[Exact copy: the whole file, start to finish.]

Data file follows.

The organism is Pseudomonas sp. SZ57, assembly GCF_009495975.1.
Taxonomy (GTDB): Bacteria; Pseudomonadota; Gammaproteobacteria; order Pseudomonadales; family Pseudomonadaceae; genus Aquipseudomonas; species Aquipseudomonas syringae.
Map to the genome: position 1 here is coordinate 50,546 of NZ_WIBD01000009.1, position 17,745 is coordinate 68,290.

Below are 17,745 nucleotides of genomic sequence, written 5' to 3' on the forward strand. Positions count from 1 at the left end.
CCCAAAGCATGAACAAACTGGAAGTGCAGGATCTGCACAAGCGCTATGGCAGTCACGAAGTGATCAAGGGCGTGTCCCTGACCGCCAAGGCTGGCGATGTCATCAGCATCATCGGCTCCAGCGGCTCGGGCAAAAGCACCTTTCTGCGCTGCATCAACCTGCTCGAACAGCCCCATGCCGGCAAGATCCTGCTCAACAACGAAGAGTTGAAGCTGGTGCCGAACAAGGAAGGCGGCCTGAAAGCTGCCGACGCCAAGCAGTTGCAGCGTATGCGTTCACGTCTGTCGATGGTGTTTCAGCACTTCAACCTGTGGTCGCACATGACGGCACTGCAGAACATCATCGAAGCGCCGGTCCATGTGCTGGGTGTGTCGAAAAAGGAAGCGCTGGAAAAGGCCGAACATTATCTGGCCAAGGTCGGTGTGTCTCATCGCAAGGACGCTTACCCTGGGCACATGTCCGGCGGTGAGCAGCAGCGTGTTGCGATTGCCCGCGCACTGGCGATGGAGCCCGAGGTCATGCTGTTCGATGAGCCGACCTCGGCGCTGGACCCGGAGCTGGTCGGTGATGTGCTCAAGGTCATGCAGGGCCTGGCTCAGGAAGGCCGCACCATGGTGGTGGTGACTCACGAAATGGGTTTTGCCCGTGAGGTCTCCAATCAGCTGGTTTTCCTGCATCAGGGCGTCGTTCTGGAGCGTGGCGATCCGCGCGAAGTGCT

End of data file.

The organism is Pseudomonas sp. SZ57, assembly GCF_009495975.1.
Taxonomy (GTDB): Bacteria; Pseudomonadota; Gammaproteobacteria; order Pseudomonadales; family Pseudomonadaceae; genus Aquipseudomonas; species Aquipseudomonas syringae.
Map to the genome: position 1 here is coordinate 50,546 of NZ_WIBD01000009.1, position 17,745 is coordinate 68,290.

Below are 17,745 nucleotides of genomic sequence, written 5' to 3' on the forward strand. Positions count from 1 at the left end.
CCCAAAGCATGAACAAACTGGAAGTGCAGGATCTGCACAAGCGCTATGGCAGTCACGAAGTGATCAAGGGCGTGTCCCTGACCGCCAAGGCTGGCGATGTCATCAGCATCATCGGCTCCAGCGGCTCGGGCAAAAGCACCTTTCTGCGCTGCATCAACCTGCTCGAACAGCCCCATGCCGGCAAGATCCTGCTCAACAACGAAGAGTTGAAGCTGGTGCCGAACAAGGAAGGCGGCCTGAAAGCTGCCGACGCCAAGCAGTTGCAGCGTATGCGTTCACGTCTGTCGATGGTGTTTCAGCACTTCAACCTGTGGTCGCACATGACGGCACTGCAGAACATCATCGAAGCGCCGGTCCATGTGCTGGGTGTGTCGAAAAAGGAAGCGCTGGAAAAGGCCGAACATTATCTGGCCAAGGTCGGTGTGTCTCATCGCAAGGACGCTTACCCTGGGCACATGTCCGGCGGTGAGCAGCAGCGTGTTGCGATTGCCCGCGCACTGGCGATGGAGCCCGAGGTCATGCTGTTCGATGAGCCGACCTCGGCGCTGGACCCGGAGCTGGTCGGTGATGTGCTCAAGGTCATGCAGGGCCTGGCTCAGGAAGGCCGCACCATGGTGGTGGTGACTCACGAAATGGGTTTTGCCCGTGAGGTCTCCAATCAGCTGGTTTTCCTGCATCAGGGCGTCGTTCTGGAGCGTGGCGATCCGCGCGAAGTGCT